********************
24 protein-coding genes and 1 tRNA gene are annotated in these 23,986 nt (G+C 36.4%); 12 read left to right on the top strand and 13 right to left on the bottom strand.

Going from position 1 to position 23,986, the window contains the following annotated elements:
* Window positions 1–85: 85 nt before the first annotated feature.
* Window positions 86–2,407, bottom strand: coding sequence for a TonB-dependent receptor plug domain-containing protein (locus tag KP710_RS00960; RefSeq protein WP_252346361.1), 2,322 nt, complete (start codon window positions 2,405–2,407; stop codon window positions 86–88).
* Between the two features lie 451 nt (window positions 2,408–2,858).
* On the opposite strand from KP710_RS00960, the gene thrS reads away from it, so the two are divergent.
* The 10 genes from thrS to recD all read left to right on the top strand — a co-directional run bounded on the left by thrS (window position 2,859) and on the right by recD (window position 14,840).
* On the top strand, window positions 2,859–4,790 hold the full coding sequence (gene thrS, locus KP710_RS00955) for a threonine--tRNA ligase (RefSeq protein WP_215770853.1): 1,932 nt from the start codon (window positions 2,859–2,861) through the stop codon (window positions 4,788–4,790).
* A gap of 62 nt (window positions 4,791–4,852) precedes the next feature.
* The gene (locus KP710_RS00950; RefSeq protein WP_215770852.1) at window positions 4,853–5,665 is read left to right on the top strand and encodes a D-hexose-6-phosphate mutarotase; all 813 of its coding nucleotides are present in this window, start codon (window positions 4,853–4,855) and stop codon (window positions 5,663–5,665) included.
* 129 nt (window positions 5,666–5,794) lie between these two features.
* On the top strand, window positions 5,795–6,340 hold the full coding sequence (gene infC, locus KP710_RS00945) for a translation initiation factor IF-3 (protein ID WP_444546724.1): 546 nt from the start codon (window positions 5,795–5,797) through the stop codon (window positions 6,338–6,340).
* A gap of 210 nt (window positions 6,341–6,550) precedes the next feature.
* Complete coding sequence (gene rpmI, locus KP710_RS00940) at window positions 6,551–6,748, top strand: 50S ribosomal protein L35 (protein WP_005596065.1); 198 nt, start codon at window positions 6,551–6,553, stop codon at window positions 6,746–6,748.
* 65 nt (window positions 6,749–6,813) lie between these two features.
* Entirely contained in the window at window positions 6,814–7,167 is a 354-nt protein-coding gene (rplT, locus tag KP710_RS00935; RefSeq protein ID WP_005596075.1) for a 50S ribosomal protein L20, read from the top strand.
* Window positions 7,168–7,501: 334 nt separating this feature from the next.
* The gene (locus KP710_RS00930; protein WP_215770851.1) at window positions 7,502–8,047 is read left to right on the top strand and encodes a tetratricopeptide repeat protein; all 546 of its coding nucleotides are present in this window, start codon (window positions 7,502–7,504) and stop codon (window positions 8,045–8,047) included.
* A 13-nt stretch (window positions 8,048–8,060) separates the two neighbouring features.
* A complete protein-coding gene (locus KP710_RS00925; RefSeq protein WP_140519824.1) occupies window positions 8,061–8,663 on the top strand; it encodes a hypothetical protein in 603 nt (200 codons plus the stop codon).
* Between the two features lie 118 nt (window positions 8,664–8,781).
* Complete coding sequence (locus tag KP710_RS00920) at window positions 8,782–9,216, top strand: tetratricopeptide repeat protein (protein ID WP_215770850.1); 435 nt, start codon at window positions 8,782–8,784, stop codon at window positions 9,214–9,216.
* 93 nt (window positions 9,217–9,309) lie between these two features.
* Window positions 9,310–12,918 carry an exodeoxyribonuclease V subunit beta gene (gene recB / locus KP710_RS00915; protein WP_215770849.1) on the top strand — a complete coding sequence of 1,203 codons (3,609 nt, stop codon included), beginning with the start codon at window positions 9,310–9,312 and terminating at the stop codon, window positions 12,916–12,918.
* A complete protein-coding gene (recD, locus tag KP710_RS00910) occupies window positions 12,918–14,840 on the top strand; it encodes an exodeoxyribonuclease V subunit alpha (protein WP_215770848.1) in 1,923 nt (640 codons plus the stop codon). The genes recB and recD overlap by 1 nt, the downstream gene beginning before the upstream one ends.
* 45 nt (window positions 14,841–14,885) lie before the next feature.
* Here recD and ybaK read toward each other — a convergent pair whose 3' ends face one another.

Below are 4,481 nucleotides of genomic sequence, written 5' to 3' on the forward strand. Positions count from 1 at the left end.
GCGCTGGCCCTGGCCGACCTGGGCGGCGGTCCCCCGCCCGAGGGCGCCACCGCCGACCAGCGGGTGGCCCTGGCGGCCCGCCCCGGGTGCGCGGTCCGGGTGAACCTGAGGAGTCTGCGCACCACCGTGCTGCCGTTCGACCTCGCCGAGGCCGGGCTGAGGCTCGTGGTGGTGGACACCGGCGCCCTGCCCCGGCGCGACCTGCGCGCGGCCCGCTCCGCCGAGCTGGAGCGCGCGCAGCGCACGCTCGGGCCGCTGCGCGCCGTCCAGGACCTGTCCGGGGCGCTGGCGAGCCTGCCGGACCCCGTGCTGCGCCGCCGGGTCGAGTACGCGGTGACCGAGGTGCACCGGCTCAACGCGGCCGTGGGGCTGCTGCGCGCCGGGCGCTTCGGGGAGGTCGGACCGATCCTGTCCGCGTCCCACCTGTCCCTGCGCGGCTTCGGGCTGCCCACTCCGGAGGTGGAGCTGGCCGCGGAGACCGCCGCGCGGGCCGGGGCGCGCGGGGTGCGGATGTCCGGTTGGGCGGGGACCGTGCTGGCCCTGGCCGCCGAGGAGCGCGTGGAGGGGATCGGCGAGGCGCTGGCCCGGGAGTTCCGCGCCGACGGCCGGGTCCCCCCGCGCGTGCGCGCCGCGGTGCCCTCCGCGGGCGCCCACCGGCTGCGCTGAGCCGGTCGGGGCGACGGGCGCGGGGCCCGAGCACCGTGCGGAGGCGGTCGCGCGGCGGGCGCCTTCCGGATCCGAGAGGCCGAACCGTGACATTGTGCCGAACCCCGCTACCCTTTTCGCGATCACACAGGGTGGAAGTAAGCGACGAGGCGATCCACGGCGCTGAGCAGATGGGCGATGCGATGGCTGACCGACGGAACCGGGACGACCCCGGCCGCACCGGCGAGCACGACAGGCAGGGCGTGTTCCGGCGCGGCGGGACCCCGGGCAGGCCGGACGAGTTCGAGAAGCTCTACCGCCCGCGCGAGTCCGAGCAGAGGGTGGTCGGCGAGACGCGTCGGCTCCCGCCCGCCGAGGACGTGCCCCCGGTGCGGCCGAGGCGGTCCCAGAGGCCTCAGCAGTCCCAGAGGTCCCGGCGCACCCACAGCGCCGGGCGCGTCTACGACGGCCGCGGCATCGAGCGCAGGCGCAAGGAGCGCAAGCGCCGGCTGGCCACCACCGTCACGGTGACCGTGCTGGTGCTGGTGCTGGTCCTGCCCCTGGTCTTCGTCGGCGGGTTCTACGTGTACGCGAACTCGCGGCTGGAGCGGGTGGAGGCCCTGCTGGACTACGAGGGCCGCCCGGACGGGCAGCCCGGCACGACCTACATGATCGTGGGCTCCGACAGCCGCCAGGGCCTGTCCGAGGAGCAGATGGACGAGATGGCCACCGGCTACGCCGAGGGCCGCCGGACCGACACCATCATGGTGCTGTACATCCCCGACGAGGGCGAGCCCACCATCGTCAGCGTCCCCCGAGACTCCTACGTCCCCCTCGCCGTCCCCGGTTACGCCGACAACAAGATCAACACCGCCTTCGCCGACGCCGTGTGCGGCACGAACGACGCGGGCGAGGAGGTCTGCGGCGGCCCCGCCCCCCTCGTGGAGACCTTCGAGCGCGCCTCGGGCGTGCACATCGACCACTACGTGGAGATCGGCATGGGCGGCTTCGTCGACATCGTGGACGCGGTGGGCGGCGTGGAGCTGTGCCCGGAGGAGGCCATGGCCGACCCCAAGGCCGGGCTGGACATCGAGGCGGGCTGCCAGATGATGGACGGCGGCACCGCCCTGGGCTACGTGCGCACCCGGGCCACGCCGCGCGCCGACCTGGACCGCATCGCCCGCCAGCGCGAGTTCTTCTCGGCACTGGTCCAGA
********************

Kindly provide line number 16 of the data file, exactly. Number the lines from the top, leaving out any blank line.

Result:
* Entirely contained in the window at window positions 6,814–7,167 is a 354-nt protein-coding gene (rplT, locus tag KP710_RS00935; RefSeq protein ID WP_005596075.1) for a 50S ribosomal protein L20, read from the top strand.